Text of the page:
First there was online dating, and now there’s online marrying.
Technology has managed to permeate almost every part of our lives in the 21st century, so with email and Facebook and an app for this and that, it shouldn’t be surprising that there is a trend of people getting married across the world via the Internet.
Internet marriages have increased recently in immigrant communities. For example, a New York Times article followed Punam Chowdhury and Tanvir Ahmmed to their Skype session of “I do’s”:
These are called proxy marriages, a legal arrangement that allows a couple to wed even in the absence of one or both spouses. They date back centuries: one of the most famous examples was between Louis XVI and Marie Antoinette, who were first married in her native Austria in his absence, before she was shipped to meet him in France. Proxy marriages via telegraph have also been documented.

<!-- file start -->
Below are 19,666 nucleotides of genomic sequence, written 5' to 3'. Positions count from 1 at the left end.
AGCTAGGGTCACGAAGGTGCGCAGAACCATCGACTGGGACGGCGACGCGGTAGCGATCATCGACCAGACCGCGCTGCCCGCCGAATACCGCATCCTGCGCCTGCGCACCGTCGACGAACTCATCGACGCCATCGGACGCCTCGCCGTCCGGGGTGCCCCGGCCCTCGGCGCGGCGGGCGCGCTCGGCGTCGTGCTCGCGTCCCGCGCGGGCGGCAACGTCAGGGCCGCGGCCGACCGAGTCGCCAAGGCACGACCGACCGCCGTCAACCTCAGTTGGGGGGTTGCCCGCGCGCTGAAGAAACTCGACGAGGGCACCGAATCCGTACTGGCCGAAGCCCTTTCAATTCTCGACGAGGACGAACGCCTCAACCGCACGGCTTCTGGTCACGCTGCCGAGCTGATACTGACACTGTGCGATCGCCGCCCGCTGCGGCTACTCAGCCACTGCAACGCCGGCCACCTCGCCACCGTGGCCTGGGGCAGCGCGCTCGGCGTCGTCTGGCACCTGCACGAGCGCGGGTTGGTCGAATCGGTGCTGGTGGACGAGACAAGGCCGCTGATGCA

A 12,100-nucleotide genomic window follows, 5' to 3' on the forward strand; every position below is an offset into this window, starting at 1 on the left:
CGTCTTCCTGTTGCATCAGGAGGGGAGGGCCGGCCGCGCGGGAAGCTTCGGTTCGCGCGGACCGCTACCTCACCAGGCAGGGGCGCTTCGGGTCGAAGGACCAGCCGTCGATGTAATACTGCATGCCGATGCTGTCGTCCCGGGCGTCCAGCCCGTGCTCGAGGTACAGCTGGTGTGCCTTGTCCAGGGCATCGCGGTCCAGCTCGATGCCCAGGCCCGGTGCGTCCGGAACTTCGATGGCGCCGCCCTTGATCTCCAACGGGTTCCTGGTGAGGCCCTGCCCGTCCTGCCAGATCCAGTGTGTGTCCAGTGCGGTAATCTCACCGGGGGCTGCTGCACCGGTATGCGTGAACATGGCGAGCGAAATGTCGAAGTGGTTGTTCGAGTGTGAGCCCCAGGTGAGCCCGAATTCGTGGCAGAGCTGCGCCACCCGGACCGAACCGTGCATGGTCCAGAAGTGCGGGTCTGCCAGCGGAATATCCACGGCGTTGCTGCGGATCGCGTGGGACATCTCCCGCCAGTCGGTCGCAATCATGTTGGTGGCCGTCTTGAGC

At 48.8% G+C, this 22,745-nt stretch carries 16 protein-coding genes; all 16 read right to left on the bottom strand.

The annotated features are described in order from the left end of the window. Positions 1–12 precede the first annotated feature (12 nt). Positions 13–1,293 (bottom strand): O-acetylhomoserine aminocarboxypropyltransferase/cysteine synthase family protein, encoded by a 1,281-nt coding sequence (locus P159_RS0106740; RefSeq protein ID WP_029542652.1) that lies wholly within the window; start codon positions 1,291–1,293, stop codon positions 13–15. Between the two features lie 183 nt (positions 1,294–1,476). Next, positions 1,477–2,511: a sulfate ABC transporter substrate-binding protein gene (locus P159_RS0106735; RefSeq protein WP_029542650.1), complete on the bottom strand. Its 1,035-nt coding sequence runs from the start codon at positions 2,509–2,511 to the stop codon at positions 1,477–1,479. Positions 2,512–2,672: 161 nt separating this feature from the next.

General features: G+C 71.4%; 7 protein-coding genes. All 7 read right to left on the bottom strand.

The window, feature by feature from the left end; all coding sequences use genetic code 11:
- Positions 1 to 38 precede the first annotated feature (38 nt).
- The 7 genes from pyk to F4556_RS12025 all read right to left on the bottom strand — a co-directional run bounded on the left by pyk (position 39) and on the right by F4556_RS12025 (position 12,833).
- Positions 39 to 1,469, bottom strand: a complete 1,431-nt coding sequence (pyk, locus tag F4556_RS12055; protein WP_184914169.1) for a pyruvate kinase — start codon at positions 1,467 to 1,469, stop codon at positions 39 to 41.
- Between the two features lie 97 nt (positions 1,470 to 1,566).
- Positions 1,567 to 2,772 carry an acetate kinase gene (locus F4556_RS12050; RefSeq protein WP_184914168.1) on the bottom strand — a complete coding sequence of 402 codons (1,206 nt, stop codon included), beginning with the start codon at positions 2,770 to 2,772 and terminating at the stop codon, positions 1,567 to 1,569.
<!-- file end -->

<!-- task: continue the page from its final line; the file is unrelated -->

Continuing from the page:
As far as the United States is concerned, the digital marriage procedure hasn’t been fully adopted — for the most part, military men and women abroad seal the romance with their loved one via the Internet so as to leave loved one(s) with benefits if something happens to the military folk.
Read the article in full at the New York Times website.